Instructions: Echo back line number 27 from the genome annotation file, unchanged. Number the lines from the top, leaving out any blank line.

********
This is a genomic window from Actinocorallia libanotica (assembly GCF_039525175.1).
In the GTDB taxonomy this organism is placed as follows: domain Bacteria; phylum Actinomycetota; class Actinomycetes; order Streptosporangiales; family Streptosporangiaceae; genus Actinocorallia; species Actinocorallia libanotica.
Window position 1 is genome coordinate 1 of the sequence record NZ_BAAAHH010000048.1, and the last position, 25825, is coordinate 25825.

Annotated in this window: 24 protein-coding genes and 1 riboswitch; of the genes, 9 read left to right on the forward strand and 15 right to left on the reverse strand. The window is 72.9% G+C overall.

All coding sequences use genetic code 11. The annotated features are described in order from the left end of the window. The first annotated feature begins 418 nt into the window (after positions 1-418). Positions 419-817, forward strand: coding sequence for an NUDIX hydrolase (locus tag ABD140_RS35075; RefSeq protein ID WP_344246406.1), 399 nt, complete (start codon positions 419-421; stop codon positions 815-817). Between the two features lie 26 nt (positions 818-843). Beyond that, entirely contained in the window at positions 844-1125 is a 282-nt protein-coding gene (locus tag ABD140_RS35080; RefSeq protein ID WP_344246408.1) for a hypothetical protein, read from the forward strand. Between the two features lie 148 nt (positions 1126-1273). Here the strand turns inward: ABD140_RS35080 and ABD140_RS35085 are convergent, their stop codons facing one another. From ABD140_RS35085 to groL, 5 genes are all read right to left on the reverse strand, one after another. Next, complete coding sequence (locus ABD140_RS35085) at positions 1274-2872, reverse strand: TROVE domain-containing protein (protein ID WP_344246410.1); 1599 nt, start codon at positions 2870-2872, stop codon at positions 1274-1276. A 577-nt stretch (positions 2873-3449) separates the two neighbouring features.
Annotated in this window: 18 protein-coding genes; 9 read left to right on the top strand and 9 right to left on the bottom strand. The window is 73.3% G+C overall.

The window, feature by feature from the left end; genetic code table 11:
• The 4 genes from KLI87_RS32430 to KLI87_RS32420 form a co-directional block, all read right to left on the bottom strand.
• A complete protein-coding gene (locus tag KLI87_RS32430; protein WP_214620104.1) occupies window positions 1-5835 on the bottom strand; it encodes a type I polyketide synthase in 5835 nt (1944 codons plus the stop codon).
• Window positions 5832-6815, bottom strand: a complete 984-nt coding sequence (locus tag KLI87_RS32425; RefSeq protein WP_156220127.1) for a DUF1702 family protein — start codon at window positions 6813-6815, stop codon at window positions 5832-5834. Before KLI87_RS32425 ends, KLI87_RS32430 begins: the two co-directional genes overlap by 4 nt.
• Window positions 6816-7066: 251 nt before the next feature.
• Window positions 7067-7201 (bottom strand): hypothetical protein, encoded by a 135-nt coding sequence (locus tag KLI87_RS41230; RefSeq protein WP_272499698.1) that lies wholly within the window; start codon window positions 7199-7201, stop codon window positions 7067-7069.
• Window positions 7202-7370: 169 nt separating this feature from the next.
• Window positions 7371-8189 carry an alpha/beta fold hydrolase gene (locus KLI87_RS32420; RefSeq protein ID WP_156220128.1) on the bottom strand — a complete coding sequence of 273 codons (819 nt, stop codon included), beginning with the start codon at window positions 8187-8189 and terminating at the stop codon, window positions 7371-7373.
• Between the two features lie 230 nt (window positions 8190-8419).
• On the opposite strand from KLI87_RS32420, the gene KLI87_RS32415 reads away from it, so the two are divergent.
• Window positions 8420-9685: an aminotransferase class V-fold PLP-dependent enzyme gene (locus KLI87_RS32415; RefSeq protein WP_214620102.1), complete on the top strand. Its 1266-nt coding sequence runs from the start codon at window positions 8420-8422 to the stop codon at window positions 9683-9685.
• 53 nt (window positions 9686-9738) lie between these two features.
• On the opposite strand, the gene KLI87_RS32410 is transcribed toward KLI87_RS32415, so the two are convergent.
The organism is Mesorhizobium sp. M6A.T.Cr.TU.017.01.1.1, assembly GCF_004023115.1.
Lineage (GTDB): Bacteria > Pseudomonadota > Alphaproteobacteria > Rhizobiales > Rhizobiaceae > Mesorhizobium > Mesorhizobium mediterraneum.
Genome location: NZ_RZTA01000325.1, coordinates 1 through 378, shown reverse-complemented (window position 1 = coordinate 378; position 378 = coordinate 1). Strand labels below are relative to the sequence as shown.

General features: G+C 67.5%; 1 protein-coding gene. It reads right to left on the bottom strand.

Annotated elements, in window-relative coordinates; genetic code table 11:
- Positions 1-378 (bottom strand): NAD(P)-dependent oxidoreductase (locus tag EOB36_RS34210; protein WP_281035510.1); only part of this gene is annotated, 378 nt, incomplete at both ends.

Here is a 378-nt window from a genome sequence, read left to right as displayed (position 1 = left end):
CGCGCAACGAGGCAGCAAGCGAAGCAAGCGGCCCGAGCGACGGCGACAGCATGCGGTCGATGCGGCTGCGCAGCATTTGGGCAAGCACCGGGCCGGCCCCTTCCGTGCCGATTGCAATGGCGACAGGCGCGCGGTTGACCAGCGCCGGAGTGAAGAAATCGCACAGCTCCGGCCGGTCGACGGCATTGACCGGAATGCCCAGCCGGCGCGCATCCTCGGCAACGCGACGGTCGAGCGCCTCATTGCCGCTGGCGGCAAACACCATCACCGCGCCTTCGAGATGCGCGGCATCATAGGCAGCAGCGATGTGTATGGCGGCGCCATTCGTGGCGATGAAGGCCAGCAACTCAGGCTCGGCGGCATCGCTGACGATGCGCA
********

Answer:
CGCGCAACGAGGCAGCAAGCGAAGCAAGCGGCCCGAGCGACGGCGACAGCATGCGGTCGATGCGGCTGCGCAGCATTTGGGCAAGCACCGGGCCGGCCCCTTCCGTGCCGATTGCAATGGCGACAGGCGCGCGGTTGACCAGCGCCGGAGTGAAGAAATCGCACAGCTCCGGCCGGTCGACGGCATTGACCGGAATGCCCAGCCGGCGCGCATCCTCGGCAACGCGACGGTCGAGCGCCTCATTGCCGCTGGCGGCAAACACCATCACCGCGCCTTCGAGATGCGCGGCATCATAGGCAGCAGCGATGTGTATGGCGGCGCCATTCGTGGCGATGAAGGCCAGCAACTCAGGCTCGGCGGCATCGCTGACGATGCGCA